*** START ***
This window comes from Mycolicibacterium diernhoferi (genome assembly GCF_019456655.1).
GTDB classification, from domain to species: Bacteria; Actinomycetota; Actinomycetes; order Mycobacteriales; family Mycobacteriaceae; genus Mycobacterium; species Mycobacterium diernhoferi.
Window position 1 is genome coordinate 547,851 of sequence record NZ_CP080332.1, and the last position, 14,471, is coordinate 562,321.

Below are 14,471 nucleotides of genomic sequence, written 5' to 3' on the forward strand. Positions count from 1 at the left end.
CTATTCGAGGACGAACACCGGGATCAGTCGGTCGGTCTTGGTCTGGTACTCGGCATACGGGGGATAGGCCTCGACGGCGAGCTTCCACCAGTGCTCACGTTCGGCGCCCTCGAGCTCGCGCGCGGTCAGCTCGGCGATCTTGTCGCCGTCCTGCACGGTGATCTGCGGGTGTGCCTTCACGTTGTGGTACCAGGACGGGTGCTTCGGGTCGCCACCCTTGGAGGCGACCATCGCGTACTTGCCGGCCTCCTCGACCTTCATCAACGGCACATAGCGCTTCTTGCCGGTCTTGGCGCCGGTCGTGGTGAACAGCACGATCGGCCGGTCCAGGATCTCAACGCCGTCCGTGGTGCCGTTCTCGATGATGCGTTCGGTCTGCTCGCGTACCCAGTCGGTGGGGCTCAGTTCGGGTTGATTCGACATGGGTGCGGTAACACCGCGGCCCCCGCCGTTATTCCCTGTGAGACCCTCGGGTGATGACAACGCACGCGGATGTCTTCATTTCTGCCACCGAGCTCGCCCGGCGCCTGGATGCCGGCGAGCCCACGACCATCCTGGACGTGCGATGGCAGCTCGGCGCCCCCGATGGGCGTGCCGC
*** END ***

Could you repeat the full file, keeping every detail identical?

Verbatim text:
This window comes from Mycolicibacterium diernhoferi (genome assembly GCF_019456655.1).
GTDB classification, from domain to species: Bacteria; Actinomycetota; Actinomycetes; order Mycobacteriales; family Mycobacteriaceae; genus Mycobacterium; species Mycobacterium diernhoferi.
Window position 1 is genome coordinate 547,851 of sequence record NZ_CP080332.1, and the last position, 14,471, is coordinate 562,321.

Below are 14,471 nucleotides of genomic sequence, written 5' to 3' on the forward strand. Positions count from 1 at the left end.
CTATTCGAGGACGAACACCGGGATCAGTCGGTCGGTCTTGGTCTGGTACTCGGCATACGGGGGATAGGCCTCGACGGCGAGCTTCCACCAGTGCTCACGTTCGGCGCCCTCGAGCTCGCGCGCGGTCAGCTCGGCGATCTTGTCGCCGTCCTGCACGGTGATCTGCGGGTGTGCCTTCACGTTGTGGTACCAGGACGGGTGCTTCGGGTCGCCACCCTTGGAGGCGACCATCGCGTACTTGCCGGCCTCCTCGACCTTCATCAACGGCACATAGCGCTTCTTGCCGGTCTTGGCGCCGGTCGTGGTGAACAGCACGATCGGCCGGTCCAGGATCTCAACGCCGTCCGTGGTGCCGTTCTCGATGATGCGTTCGGTCTGCTCGCGTACCCAGTCGGTGGGGCTCAGTTCGGGTTGATTCGACATGGGTGCGGTAACACCGCGGCCCCCGCCGTTATTCCCTGTGAGACCCTCGGGTGATGACAACGCACGCGGATGTCTTCATTTCTGCCACCGAGCTCGCCCGGCGCCTGGATGCCGGCGAGCCCACGACCATCCTGGACGTGCGATGGCAGCTCGGCGCCCCCGATGGGCGTGCCGC